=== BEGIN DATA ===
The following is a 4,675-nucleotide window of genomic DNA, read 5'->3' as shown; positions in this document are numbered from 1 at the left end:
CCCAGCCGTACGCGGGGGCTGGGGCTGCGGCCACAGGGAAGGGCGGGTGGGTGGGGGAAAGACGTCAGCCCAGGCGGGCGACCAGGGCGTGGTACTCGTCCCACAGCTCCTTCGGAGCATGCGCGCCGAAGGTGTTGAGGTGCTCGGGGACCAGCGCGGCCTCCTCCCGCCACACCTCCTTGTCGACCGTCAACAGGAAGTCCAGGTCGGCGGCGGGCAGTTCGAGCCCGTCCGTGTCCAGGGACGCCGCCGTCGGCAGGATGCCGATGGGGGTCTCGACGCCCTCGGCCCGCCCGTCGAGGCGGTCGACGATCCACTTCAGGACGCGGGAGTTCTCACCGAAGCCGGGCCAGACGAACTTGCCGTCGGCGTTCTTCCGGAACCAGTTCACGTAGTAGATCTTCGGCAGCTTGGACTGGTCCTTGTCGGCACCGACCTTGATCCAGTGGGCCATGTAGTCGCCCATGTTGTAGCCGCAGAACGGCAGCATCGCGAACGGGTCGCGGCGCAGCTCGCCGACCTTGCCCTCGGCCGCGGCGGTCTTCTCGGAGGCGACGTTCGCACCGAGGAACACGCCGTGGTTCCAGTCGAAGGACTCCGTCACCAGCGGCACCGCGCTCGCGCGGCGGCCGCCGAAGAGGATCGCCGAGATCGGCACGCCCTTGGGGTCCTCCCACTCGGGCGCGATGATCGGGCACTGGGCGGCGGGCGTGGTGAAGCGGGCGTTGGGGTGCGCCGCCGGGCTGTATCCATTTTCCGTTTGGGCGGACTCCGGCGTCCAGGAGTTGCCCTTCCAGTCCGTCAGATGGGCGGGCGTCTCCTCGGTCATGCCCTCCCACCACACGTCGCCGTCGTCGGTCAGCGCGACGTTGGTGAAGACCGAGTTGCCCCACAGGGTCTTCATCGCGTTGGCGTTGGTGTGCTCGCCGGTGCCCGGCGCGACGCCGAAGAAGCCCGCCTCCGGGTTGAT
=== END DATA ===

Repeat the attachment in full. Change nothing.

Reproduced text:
The following is a 4,675-nucleotide window of genomic DNA, read 5'->3' as shown; positions in this document are numbered from 1 at the left end:
CCCAGCCGTACGCGGGGGCTGGGGCTGCGGCCACAGGGAAGGGCGGGTGGGTGGGGGAAAGACGTCAGCCCAGGCGGGCGACCAGGGCGTGGTACTCGTCCCACAGCTCCTTCGGAGCATGCGCGCCGAAGGTGTTGAGGTGCTCGGGGACCAGCGCGGCCTCCTCCCGCCACACCTCCTTGTCGACCGTCAACAGGAAGTCCAGGTCGGCGGCGGGCAGTTCGAGCCCGTCCGTGTCCAGGGACGCCGCCGTCGGCAGGATGCCGATGGGGGTCTCGACGCCCTCGGCCCGCCCGTCGAGGCGGTCGACGATCCACTTCAGGACGCGGGAGTTCTCACCGAAGCCGGGCCAGACGAACTTGCCGTCGGCGTTCTTCCGGAACCAGTTCACGTAGTAGATCTTCGGCAGCTTGGACTGGTCCTTGTCGGCACCGACCTTGATCCAGTGGGCCATGTAGTCGCCCATGTTGTAGCCGCAGAACGGCAGCATCGCGAACGGGTCGCGGCGCAGCTCGCCGACCTTGCCCTCGGCCGCGGCGGTCTTCTCGGAGGCGACGTTCGCACCGAGGAACACGCCGTGGTTCCAGTCGAAGGACTCCGTCACCAGCGGCACCGCGCTCGCGCGGCGGCCGCCGAAGAGGATCGCCGAGATCGGCACGCCCTTGGGGTCCTCCCACTCGGGCGCGATGATCGGGCACTGGGCGGCGGGCGTGGTGAAGCGGGCGTTGGGGTGCGCCGCCGGGCTGTATCCATTTTCCGTTTGGGCGGACTCCGGCGTCCAGGAGTTGCCCTTCCAGTCCGTCAGATGGGCGGGCGTCTCCTCGGTCATGCCCTCCCACCACACGTCGCCGTCGTCGGTCAGCGCGACGTTGGTGAAGACCGAGTTGCCCCACAGGGTCTTCATCGCGTTGGCGTTGGTGTGCTCGCCGGTGCCCGGCGCGACGCCGAAGAAGCCCGCCTCCGGGTTGAT